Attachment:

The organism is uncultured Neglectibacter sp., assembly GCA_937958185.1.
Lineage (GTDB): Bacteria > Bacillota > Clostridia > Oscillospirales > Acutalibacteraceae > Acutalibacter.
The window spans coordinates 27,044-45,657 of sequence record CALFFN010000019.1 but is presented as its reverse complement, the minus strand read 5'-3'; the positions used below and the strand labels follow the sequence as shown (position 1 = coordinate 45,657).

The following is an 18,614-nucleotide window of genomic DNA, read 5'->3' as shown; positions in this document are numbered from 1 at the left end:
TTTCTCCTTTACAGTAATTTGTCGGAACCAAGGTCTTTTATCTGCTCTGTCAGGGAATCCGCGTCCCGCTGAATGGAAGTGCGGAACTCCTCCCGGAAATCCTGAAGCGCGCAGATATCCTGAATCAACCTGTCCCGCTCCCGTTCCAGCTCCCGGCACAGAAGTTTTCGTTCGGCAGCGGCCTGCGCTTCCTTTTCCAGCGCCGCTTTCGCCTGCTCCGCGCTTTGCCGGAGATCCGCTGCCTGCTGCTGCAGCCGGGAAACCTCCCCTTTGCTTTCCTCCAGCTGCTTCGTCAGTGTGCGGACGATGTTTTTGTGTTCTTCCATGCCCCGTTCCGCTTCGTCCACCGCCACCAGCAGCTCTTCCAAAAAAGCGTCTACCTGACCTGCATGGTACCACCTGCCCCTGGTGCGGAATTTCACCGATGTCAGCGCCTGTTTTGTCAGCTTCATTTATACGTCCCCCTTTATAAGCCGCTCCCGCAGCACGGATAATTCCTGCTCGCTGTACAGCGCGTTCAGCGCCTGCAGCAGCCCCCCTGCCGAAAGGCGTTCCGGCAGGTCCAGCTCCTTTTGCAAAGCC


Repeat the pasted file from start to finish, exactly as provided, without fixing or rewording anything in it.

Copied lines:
The organism is uncultured Neglectibacter sp., assembly GCA_937958185.1.
Lineage (GTDB): Bacteria > Bacillota > Clostridia > Oscillospirales > Acutalibacteraceae > Acutalibacter.
The window spans coordinates 27,044-45,657 of sequence record CALFFN010000019.1 but is presented as its reverse complement, the minus strand read 5'-3'; the positions used below and the strand labels follow the sequence as shown (position 1 = coordinate 45,657).

The following is an 18,614-nucleotide window of genomic DNA, read 5'->3' as shown; positions in this document are numbered from 1 at the left end:
TTTCTCCTTTACAGTAATTTGTCGGAACCAAGGTCTTTTATCTGCTCTGTCAGGGAATCCGCGTCCCGCTGAATGGAAGTGCGGAACTCCTCCCGGAAATCCTGAAGCGCGCAGATATCCTGAATCAACCTGTCCCGCTCCCGTTCCAGCTCCCGGCACAGAAGTTTTCGTTCGGCAGCGGCCTGCGCTTCCTTTTCCAGCGCCGCTTTCGCCTGCTCCGCGCTTTGCCGGAGATCCGCTGCCTGCTGCTGCAGCCGGGAAACCTCCCCTTTGCTTTCCTCCAGCTGCTTCGTCAGTGTGCGGACGATGTTTTTGTGTTCTTCCATGCCCCGTTCCGCTTCGTCCACCGCCACCAGCAGCTCTTCCAAAAAAGCGTCTACCTGACCTGCATGGTACCACCTGCCCCTGGTGCGGAATTTCACCGATGTCAGCGCCTGTTTTGTCAGCTTCATTTATACGTCCCCCTTTATAAGCCGCTCCCGCAGCACGGATAATTCCTGCTCGCTGTACAGCGCGTTCAGCGCCTGCAGCAGCCCCCCTGCCGAAAGGCGTTCCGGCAGGTCCAGCTCCTTTTGCAAAGCC